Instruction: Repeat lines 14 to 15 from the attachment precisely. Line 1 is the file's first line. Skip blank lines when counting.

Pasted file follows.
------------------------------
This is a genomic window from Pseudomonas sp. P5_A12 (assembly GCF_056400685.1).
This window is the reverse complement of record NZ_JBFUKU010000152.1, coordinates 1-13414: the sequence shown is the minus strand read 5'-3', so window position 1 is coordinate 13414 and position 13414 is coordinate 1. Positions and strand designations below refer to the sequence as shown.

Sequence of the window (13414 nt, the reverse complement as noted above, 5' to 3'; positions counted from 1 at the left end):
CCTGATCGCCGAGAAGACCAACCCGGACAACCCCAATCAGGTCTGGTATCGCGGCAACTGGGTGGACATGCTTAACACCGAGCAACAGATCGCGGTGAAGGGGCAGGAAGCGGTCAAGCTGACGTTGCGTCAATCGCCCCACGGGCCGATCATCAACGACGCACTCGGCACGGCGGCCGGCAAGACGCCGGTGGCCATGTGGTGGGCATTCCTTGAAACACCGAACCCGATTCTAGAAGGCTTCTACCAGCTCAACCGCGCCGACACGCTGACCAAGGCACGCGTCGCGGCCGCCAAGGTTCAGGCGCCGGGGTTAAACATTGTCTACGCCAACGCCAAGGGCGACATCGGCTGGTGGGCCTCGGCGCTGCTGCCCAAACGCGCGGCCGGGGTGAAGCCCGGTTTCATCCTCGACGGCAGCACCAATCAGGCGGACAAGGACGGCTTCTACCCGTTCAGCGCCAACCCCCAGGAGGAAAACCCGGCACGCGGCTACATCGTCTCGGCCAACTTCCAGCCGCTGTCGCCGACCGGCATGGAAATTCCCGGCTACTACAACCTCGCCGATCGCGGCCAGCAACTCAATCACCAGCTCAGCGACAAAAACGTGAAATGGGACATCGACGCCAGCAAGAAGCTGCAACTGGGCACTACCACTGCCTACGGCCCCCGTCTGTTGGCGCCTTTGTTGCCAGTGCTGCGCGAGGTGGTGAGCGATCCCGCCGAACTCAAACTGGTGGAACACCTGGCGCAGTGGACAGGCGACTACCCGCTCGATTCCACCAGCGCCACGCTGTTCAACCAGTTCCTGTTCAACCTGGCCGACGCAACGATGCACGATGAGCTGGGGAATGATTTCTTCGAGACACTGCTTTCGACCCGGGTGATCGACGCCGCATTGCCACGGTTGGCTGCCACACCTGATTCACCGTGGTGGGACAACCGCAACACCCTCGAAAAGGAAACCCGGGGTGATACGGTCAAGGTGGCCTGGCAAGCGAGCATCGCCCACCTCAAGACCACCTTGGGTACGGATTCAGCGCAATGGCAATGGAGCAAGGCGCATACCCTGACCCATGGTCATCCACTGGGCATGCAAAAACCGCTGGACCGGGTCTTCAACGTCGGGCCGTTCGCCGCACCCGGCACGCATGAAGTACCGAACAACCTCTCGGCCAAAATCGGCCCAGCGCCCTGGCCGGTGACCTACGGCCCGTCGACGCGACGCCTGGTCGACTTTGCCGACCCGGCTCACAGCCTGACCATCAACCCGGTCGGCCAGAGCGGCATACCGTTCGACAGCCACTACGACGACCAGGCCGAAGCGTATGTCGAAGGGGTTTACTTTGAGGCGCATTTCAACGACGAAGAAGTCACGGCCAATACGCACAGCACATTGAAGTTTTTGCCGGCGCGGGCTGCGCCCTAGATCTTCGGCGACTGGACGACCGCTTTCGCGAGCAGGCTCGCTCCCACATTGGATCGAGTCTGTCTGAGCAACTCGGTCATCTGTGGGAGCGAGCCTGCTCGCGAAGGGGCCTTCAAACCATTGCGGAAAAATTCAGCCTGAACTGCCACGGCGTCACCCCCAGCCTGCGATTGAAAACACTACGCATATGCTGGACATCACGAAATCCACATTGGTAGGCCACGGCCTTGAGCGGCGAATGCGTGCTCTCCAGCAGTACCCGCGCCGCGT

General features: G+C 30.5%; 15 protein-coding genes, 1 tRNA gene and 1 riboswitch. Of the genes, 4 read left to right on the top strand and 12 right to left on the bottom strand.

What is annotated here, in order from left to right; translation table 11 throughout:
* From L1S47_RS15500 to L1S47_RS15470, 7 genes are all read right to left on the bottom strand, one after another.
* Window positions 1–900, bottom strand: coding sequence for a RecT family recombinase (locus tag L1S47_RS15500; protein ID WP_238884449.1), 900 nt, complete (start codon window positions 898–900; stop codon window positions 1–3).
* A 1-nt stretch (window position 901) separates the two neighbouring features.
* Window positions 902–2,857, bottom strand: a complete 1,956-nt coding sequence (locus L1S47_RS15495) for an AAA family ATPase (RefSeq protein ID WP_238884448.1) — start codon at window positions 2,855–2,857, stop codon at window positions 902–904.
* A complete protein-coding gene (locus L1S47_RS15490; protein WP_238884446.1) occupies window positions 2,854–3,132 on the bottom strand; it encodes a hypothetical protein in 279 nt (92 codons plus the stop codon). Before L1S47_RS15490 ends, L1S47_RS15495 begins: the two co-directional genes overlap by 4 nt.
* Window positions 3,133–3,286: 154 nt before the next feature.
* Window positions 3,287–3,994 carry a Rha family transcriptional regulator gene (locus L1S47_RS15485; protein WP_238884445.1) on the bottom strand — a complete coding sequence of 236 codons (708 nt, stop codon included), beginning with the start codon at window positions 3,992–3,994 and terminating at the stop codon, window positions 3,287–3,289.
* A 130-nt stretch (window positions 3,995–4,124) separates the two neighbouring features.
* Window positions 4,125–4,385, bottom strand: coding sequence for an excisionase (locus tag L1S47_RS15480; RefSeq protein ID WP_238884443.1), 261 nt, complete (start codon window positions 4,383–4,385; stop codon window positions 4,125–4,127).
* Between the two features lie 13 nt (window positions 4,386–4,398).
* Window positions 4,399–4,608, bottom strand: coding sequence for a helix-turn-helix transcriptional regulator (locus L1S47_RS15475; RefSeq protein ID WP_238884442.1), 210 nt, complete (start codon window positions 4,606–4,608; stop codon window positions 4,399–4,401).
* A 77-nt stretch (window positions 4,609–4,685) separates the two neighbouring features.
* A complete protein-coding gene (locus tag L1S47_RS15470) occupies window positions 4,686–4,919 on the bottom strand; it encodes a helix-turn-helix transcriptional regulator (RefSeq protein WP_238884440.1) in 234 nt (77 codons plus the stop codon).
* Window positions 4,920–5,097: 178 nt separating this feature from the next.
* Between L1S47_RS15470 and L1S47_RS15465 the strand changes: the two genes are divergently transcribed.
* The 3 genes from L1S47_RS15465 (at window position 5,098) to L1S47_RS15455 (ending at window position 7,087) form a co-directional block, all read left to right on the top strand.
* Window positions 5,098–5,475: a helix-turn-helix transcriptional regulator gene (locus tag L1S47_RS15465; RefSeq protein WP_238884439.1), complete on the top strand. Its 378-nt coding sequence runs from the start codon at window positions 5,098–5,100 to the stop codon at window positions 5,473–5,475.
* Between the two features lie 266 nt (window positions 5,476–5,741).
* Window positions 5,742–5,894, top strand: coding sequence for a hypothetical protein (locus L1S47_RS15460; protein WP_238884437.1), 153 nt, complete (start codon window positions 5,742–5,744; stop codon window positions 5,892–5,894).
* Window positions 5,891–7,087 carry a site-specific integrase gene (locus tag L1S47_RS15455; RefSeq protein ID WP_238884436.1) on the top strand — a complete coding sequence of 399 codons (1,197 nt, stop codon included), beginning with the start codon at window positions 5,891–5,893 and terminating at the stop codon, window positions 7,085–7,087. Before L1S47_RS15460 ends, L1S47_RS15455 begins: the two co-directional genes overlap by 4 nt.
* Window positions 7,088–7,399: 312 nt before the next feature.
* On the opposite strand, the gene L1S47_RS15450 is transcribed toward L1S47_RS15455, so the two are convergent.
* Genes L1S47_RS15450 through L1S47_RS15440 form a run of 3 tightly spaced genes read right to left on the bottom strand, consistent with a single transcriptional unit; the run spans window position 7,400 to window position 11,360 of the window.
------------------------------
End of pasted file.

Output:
* A 130-nt stretch (window positions 3,995–4,124) separates the two neighbouring features.
* Window positions 4,125–4,385, bottom strand: coding sequence for an excisionase (locus tag L1S47_RS15480; RefSeq protein ID WP_238884443.1), 261 nt, complete (start codon window positions 4,383–4,385; stop codon window positions 4,125–4,127).